Both the iPhone 7 and 7 Plus feature upgraded camera systems with a number of enhanced features, but the much-anticipated dual-lens system is restricted to the Plus model

It’s that time of year again – Apple are back with a new iPhone announcement. With more photographs than ever before being taken on smartphones, it comes as no great surprise that the iPhone 7 camera has received another upgrade – in what they’re calling a ‘huge advancement for mobile phone photography’. So, let’s have a quick look at the new features for photographers.

New features

  • Optical image stabilisation
  • f/1.8 aperture
  • Six-element lens
  • 12MP sensor
  • True-tone flash system
  • Flicker sensor
  • Improved image signal processor
  • Wide Colour gamut
  • RAW capture

Firstly, both the iPhone 7 and 7 Plus are making the jump up from digital image stabilisation to optical, bringing them up to date with other flagship smartphones, and which should aid low-light shots considerably. This is paired with a wider f/1.8 aperture lens, taking in 50% more light, and up to 3x longer exposure, giving users considerably more options when shooting landscapes or (again) in low-light.

The upgraded camera now features a six-element lens and an improved 12-megapixel image sensor, which Apple claims is 60% faster and 30% more efficient than previous iterations.

A quad-LED true-tone flash again makes its way onto iPhone 7, with a new delivery system that will reportedly yield an additional 50% of light when shooting. This is alongside a brand new flicker sensor – a system designed to combat the innate flickering of harsh, artificial light in the hopes of getting cleaner shots.

Screen Shot 2016-09-07 at 19.11.50

One of the real standouts, though, is the improved image signal processor (ISP): Apple promises double the throughput of the previous iteration as it handles face and body detection, auto-metering, autofocus and white balance in real time. The new and improved ISP is responsible for capturing impressively rich colour, which Apple have termed Wide Colour.

The front-facing camera also got a bit of a boost, too: up from 5MP to 7MP HD capture, again with Wide Colour and auto-stabilisation.

iPhone 7 Plus dual-camera system

  • Two lenses: 28mm wide angle and 60mm telephoto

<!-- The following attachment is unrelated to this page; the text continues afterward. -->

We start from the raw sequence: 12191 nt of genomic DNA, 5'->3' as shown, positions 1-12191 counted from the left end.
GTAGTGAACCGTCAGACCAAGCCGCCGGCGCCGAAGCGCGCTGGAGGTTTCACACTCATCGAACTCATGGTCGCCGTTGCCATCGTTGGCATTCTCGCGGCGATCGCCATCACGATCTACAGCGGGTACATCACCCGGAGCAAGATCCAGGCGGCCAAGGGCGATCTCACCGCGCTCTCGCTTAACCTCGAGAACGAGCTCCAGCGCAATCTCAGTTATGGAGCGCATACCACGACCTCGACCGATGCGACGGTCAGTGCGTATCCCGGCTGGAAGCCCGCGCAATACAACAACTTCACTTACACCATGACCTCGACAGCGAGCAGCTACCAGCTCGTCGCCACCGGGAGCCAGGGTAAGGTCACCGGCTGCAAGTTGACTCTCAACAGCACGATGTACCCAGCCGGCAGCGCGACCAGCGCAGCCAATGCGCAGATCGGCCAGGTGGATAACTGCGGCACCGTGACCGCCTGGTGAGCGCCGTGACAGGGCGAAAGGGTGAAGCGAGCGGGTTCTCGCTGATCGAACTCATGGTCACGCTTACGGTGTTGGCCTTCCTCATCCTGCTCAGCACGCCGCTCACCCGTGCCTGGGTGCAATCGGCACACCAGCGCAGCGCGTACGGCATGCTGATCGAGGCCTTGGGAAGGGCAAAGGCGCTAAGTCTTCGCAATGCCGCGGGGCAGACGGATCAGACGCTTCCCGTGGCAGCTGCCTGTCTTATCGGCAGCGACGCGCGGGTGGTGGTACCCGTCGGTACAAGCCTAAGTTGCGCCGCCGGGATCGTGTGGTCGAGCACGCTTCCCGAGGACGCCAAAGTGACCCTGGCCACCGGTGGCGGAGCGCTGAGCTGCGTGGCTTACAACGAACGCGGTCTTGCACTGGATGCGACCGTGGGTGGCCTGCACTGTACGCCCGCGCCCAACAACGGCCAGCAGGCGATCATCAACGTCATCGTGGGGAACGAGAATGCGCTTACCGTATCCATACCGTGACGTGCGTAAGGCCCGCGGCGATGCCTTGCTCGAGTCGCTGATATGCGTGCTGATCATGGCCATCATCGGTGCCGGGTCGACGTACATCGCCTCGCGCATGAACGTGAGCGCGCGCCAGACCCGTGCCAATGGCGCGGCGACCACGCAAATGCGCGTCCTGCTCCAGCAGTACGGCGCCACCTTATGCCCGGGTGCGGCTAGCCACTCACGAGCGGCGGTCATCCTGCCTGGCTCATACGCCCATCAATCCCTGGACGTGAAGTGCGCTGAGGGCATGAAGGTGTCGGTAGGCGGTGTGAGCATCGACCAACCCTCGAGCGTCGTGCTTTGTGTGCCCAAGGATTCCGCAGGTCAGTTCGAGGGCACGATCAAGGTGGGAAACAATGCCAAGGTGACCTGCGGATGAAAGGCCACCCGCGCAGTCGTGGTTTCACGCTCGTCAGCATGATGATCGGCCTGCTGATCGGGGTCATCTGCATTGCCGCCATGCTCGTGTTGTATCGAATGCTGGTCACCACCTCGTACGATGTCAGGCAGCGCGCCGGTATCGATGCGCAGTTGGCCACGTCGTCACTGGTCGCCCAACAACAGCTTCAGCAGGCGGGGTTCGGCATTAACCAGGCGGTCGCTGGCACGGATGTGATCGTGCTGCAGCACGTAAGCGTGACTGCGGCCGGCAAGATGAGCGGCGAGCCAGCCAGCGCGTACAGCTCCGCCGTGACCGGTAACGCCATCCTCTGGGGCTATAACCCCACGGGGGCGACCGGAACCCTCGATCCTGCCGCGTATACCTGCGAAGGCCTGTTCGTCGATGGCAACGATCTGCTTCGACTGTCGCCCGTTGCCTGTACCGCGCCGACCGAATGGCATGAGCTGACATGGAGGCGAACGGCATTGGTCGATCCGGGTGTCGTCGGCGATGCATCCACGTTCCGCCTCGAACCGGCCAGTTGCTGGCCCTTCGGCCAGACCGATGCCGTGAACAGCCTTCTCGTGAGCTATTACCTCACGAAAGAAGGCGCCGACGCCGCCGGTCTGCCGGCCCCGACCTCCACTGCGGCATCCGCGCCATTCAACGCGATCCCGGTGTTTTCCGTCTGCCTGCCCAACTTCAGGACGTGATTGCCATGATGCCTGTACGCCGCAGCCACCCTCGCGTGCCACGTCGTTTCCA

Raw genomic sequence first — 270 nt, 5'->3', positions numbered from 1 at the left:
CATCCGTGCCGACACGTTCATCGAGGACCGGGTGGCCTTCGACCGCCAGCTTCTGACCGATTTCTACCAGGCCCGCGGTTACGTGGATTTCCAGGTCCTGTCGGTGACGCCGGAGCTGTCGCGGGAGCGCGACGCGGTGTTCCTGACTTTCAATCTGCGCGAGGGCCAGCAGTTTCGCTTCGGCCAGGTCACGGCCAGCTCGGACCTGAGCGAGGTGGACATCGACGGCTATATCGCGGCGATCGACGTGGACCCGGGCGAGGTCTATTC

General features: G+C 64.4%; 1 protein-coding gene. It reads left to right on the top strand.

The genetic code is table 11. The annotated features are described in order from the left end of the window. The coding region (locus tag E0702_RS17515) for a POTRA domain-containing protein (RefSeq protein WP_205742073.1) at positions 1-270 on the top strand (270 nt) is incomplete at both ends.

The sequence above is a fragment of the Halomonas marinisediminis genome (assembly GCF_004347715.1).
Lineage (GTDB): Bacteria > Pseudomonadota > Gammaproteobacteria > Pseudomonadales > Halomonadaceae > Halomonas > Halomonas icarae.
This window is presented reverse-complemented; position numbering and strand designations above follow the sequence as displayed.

• Up to 2x optical zoom and 10x software zoom
  • Generates shallow depth of field shots through face/body detection and depth map analysis
  • Live background blur preview
  • Released via free update later in the year

While the previous enhancements are native to both the iPhone 7 and the 7 Plus, Apple have reserved the new (and much-rumoured) dual-camera system for the Plus only. The system essentially features two 12MP cameras, one wide angle, as with a standard iPhone camera and another 60mm telephoto.

Used together, these amount to a 10x zoom – optically up to 2x, and then using software up to 10x. Users can either toggle zoom, or drag to create bespoke settings.

Apple also revealed one extra new iPhone 7 Plus camera feature – a shallow depth of field mode. By accessing the Portrait mode, the new ISP uses the new telephoto lens and face/body recognition to keep the foreground in focus, while generating a convincing bokeh effect in the background. This can even be previewed live, before the image is taken, which isn’t yet something even most high-end DSLRs can provide.

The shallow depth of field mode in action

The shallow depth of field mode in action

This new function will reportedly be rolled out later in the year, through a free update, to all iPhone 7 Plus users.

Apple have confirmed the release date for both models as September 16th, with pre-orders opening on the 9th.

 

AP Technical Editor Andy Westlake had this to say:

“Having two cameras with different lenses makes perfect sense, and it should give far better results for taking pictures of your friends than the usual wideangle lens or digital zoom. In fact it anything it’s surprise this we haven’t seen this before; it’s much like the twin-lens systems that appeared on some 35mm compact cameras in the 1980s, before zoom lenses became commonplace.

As for the shallow depth of field mode, the big test will be how well it works in practice. It’s notable that Apple’s own example has a subject cleanly separated from a relatively distant background, which is where we’d expect it to work best. Real life images tend to be more messy though, with closer, more complicated backgrounds, so this will be the real test. I wouldn’t expect it match a ‘proper’ camera with a large aperture lens; the real question is how close it can get.”  

 

For even more info on the iPhone 7, head over to our sister site Trusted Reviews, where they are keeping track of all the latest developments – and seeing how the iPhone 7 stacks up against other flagship smartphones.